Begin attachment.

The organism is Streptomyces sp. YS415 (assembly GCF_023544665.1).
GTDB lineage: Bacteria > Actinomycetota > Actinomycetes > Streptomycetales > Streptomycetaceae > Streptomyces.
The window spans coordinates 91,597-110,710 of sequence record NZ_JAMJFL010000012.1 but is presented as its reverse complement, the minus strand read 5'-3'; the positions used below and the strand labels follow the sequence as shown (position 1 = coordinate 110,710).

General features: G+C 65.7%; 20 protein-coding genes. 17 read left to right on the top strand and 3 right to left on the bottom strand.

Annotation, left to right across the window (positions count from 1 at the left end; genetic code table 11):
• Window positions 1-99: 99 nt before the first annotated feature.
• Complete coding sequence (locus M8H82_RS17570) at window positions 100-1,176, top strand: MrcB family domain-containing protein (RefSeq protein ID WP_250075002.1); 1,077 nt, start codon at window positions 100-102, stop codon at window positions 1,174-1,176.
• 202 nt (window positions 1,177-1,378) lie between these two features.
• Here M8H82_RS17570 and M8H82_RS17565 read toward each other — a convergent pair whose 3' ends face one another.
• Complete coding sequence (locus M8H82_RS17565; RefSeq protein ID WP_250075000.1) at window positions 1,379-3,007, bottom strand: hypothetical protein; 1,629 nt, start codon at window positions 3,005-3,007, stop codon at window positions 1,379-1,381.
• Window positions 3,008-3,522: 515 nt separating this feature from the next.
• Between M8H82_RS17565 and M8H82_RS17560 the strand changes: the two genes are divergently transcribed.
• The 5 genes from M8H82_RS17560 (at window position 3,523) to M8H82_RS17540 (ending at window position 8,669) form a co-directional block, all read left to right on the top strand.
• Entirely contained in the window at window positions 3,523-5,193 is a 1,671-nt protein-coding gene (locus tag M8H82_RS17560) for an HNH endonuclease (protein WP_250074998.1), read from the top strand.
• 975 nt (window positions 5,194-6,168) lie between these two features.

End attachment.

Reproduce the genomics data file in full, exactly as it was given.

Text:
The organism is Streptomyces sp. YS415 (assembly GCF_023544665.1).
GTDB lineage: Bacteria > Actinomycetota > Actinomycetes > Streptomycetales > Streptomycetaceae > Streptomyces.
The window spans coordinates 91,597-110,710 of sequence record NZ_JAMJFL010000012.1 but is presented as its reverse complement, the minus strand read 5'-3'; the positions used below and the strand labels follow the sequence as shown (position 1 = coordinate 110,710).

General features: G+C 65.7%; 20 protein-coding genes. 17 read left to right on the top strand and 3 right to left on the bottom strand.

Annotation, left to right across the window (positions count from 1 at the left end; genetic code table 11):
• Window positions 1-99: 99 nt before the first annotated feature.
• Complete coding sequence (locus M8H82_RS17570) at window positions 100-1,176, top strand: MrcB family domain-containing protein (RefSeq protein ID WP_250075002.1); 1,077 nt, start codon at window positions 100-102, stop codon at window positions 1,174-1,176.
• 202 nt (window positions 1,177-1,378) lie between these two features.
• Here M8H82_RS17570 and M8H82_RS17565 read toward each other — a convergent pair whose 3' ends face one another.
• Complete coding sequence (locus M8H82_RS17565; RefSeq protein ID WP_250075000.1) at window positions 1,379-3,007, bottom strand: hypothetical protein; 1,629 nt, start codon at window positions 3,005-3,007, stop codon at window positions 1,379-1,381.
• Window positions 3,008-3,522: 515 nt separating this feature from the next.
• Between M8H82_RS17565 and M8H82_RS17560 the strand changes: the two genes are divergently transcribed.
• The 5 genes from M8H82_RS17560 (at window position 3,523) to M8H82_RS17540 (ending at window position 8,669) form a co-directional block, all read left to right on the top strand.
• Entirely contained in the window at window positions 3,523-5,193 is a 1,671-nt protein-coding gene (locus tag M8H82_RS17560) for an HNH endonuclease (protein WP_250074998.1), read from the top strand.
• 975 nt (window positions 5,194-6,168) lie between these two features.